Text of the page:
Generally, a service wi
ll comprise an originating access portion, a transport portion, and a
terminating access portion.

The Government realized that the telecommunications industry in the United States is
undergoing rapid and far
-
reaching change. The pursuit of flexibility a
nd
effi ci ency
in
this changing environment may lead the Federal Government to acquire separately the
access portion(s) or the transport portion for some or all FTS2001 services. The
FTS2001 contract was structured so that access and transport and other co
ntract
elements can be easily unbundled. However, the Government continues to regard end
-
to
-
end service as highly desirable.

Sprint supports Integrated Services Digital Network (ISDN): A network capability which
permits the integration of numerous digital

services over a single digital transmission
path.

With an all
-
digital network designed to provide the most advanced services and
features, Sprint is able to meet FTS2001’s technical and management challenges.

Because its Integrated Digital Network (IDN)

is already in place, Sprint is satisfying the
advanced

technological requirements for FTS2001 with its existing commercial service
offerings with little or no modification. Thus, Sprint’s efforts are focused on adapting
services and systems to specific F
TS2001 requirements, rather than creating network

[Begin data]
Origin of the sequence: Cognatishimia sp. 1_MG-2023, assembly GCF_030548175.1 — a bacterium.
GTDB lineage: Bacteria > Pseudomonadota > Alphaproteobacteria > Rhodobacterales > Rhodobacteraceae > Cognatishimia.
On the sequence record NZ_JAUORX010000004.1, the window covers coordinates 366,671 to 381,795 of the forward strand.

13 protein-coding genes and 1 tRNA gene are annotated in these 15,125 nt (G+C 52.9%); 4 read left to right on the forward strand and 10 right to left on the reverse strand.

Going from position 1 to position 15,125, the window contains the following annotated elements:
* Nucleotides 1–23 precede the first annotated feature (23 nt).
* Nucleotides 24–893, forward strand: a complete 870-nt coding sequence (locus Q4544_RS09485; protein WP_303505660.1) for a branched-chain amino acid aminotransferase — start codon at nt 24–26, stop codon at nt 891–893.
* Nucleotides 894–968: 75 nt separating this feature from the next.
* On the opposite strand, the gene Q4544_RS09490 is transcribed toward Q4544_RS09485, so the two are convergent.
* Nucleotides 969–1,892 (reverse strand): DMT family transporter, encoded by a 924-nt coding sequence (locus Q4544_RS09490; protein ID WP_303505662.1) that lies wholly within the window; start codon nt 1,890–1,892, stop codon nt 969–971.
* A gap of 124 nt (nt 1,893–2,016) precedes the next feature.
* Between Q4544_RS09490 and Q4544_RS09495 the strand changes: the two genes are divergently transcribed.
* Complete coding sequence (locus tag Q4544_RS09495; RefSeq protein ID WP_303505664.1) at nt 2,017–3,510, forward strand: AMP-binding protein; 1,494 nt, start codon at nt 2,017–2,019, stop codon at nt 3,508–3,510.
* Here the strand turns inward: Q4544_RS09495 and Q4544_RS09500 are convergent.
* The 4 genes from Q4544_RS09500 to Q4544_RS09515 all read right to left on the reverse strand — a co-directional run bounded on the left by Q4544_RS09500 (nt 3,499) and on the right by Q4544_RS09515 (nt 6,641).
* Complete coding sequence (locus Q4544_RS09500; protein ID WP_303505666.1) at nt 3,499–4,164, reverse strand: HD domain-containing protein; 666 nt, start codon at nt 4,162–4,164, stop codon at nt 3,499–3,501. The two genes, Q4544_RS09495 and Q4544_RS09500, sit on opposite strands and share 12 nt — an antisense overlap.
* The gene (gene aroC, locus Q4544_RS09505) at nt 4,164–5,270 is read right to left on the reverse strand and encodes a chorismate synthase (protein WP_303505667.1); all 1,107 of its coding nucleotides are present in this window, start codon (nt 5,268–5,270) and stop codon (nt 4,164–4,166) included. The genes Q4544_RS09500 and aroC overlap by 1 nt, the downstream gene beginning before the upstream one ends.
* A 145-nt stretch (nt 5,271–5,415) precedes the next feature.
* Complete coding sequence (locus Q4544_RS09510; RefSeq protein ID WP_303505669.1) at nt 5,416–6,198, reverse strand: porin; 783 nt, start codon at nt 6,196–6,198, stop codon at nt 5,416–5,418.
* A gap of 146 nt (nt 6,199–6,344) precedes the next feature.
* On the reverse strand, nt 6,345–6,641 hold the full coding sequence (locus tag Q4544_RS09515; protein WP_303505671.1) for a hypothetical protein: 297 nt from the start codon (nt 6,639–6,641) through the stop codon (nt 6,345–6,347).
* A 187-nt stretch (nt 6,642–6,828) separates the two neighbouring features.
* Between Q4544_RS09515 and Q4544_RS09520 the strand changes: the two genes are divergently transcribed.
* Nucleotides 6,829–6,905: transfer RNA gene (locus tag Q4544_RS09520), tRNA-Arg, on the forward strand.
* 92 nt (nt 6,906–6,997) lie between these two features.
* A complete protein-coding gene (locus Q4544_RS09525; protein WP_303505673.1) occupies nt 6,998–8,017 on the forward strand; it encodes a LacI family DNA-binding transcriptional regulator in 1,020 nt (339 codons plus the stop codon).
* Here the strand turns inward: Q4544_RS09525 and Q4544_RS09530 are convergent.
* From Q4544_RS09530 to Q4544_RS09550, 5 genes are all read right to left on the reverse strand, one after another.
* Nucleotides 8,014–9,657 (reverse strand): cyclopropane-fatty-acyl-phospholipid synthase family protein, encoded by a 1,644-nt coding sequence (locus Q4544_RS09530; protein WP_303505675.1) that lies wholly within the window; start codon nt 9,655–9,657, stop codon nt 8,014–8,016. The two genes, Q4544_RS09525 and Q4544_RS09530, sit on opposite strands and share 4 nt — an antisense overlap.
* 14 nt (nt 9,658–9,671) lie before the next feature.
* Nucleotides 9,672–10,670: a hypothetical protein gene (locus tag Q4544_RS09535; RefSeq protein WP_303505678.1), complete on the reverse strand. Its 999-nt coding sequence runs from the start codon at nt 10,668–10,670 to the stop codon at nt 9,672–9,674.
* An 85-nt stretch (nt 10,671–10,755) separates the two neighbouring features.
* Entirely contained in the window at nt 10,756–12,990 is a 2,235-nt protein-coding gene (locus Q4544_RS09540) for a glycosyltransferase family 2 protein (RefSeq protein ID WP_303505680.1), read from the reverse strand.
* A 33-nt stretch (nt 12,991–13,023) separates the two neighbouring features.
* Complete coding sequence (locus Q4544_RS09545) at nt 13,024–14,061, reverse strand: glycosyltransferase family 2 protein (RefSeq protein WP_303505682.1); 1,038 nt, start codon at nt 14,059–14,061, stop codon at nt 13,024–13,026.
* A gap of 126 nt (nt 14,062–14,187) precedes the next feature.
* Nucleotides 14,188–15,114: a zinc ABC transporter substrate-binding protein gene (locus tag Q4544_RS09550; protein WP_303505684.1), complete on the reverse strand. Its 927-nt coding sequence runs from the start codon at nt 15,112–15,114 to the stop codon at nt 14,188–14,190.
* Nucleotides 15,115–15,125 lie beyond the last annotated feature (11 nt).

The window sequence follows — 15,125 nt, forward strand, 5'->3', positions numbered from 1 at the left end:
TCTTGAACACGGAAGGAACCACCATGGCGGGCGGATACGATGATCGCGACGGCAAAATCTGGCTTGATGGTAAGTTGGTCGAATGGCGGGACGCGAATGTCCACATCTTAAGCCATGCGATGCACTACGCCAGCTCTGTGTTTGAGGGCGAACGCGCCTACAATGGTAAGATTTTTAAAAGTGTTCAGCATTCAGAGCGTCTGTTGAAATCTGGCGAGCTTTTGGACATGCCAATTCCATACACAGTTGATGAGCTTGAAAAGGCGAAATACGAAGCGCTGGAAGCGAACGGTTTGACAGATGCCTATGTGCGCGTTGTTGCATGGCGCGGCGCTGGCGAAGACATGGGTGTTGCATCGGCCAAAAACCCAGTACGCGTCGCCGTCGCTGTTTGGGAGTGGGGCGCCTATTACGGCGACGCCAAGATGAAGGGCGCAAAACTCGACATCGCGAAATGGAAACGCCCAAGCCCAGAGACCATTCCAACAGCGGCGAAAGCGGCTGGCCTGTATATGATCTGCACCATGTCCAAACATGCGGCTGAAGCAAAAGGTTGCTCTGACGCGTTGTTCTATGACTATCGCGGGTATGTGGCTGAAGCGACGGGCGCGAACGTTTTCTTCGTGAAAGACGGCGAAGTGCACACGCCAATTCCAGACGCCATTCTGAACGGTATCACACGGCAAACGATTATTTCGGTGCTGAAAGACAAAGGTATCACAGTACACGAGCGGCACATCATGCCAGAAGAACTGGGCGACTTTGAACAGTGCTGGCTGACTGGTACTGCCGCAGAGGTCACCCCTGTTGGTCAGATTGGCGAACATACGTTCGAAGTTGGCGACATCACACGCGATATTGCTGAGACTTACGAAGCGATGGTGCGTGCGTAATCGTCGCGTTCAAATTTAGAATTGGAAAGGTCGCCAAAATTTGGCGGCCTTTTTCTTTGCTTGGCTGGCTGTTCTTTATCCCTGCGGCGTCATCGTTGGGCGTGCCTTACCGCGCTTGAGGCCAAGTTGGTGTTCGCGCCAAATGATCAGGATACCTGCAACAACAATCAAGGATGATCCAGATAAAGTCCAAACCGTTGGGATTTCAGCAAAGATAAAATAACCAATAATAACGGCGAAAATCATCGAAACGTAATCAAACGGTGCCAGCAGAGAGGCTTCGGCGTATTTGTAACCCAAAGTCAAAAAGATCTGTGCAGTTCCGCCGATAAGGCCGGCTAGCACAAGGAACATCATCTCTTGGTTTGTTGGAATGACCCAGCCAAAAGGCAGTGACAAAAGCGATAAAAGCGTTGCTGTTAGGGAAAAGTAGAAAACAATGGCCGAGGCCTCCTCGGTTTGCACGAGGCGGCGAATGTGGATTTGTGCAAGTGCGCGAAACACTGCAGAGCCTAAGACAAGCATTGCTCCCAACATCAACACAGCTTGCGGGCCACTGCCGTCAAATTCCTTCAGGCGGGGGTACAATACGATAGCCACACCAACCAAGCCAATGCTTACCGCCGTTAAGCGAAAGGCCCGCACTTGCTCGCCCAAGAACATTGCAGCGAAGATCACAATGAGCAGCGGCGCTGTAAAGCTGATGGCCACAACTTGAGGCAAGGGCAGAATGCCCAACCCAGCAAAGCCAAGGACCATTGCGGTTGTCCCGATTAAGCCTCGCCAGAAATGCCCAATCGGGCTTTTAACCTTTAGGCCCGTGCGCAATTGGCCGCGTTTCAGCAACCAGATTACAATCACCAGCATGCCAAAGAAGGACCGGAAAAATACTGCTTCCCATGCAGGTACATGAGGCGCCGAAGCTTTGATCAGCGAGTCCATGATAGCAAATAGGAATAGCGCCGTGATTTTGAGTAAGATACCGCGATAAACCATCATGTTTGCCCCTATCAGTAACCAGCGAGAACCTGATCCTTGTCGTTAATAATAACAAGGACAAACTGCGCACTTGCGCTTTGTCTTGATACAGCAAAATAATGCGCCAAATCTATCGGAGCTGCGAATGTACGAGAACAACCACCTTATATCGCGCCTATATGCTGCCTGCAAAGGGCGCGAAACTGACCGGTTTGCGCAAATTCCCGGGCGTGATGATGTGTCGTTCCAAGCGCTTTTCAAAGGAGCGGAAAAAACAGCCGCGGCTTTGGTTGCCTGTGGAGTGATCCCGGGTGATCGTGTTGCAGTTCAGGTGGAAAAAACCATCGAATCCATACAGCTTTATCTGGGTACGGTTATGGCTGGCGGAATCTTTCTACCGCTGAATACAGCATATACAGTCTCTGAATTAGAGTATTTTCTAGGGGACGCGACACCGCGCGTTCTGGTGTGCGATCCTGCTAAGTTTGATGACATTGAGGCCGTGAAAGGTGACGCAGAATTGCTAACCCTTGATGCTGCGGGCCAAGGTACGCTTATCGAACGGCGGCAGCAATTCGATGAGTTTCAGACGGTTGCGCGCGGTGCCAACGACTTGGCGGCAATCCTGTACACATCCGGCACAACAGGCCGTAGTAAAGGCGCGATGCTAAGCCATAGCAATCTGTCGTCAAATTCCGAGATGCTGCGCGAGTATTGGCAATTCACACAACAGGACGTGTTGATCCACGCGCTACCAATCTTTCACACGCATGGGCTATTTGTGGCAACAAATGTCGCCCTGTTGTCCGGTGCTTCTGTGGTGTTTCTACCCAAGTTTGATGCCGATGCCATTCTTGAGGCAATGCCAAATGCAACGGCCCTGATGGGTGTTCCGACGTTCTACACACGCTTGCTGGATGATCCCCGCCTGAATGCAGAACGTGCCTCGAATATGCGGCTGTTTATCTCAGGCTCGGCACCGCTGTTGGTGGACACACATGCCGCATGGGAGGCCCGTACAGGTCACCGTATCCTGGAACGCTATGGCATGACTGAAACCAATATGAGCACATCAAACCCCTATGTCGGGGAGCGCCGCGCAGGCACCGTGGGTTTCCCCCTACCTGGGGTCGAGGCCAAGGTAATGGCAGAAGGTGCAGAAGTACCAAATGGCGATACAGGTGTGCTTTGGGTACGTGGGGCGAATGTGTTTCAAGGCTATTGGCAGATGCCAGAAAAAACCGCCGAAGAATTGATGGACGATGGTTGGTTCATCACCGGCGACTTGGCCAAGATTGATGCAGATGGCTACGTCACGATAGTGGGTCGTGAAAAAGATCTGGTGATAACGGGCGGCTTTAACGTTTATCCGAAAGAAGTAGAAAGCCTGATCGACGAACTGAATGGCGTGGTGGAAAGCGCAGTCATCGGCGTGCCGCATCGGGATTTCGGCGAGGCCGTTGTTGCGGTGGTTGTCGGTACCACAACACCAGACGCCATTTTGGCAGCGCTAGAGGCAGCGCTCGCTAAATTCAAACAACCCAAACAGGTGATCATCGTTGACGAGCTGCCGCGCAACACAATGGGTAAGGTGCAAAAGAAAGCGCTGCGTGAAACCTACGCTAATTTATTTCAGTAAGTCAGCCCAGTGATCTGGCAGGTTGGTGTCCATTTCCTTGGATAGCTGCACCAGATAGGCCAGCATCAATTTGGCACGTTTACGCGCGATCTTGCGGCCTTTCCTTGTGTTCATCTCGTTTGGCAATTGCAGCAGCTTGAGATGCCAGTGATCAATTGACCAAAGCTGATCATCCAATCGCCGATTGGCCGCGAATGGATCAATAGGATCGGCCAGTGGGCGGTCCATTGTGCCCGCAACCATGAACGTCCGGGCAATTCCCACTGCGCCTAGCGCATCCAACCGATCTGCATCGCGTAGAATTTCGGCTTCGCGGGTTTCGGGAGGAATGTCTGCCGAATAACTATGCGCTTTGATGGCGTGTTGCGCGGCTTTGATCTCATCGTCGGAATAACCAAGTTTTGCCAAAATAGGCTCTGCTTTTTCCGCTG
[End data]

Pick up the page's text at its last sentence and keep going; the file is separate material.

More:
solutions from scratch. This means that government users can utilize FTS2001’s
enhanced services and features quickly and benefit from the contract’s reduced
prices
and
increased flexibility.

Anoth
er important Sprint advantage to government agency users is its ability to provide
essentially all FTS2001 services and features without relying on subcontractors for
basic elements of the services. Subcontracting

arrangements are essentially limited to
p
rovisioning of access facilities from Local Exchange Carriers (LECs).

Finally, Sprint ensures high
-
quality, responsive service to agency users with
management and administrative capabilities that include both automated systems and
a Customer Service Office

(CSO) dedicated to FTS2001 user requirements. Sprint’s
reference guide is a comprehensive source of information about FTS2001 services and
features, order processing, service management, training.

1.2

FTS2001 Network Capabilities


Sprint's commercial se
rvice offerings are the basis for support of the majority of
FTS2001 service requirements. All FTS2001 technical performance specifications are
thus incorporated into Sprint's nationwide network. FTS2001 is a virtual network
comprised of both dedicated a
nd shared facilities from the Sprint commercial network,
combining the economic efficiency of a shared Virtual Private Network (VPN) with
dedicated facilities to deliver state
-
of
-
the
-
art performance and capabilities.

Sprint’s FTS2001 Ready Reference Guide


Page 1
-
3

July 2000

~Sprint Proprietary~

The all
-
digital, fiber
-
optic transmiss
ion of Sprint’s network is exceptionally robust, with the
ability to survive traffic surges and catastrophic plant failures such as cable cuts. It
incorporates extensive performance monitoring and control systems that manage problems
in real
-
time. These
basic network elements have been designed and implemented in
concert and each represents the latest in design philosophy and technology. The result is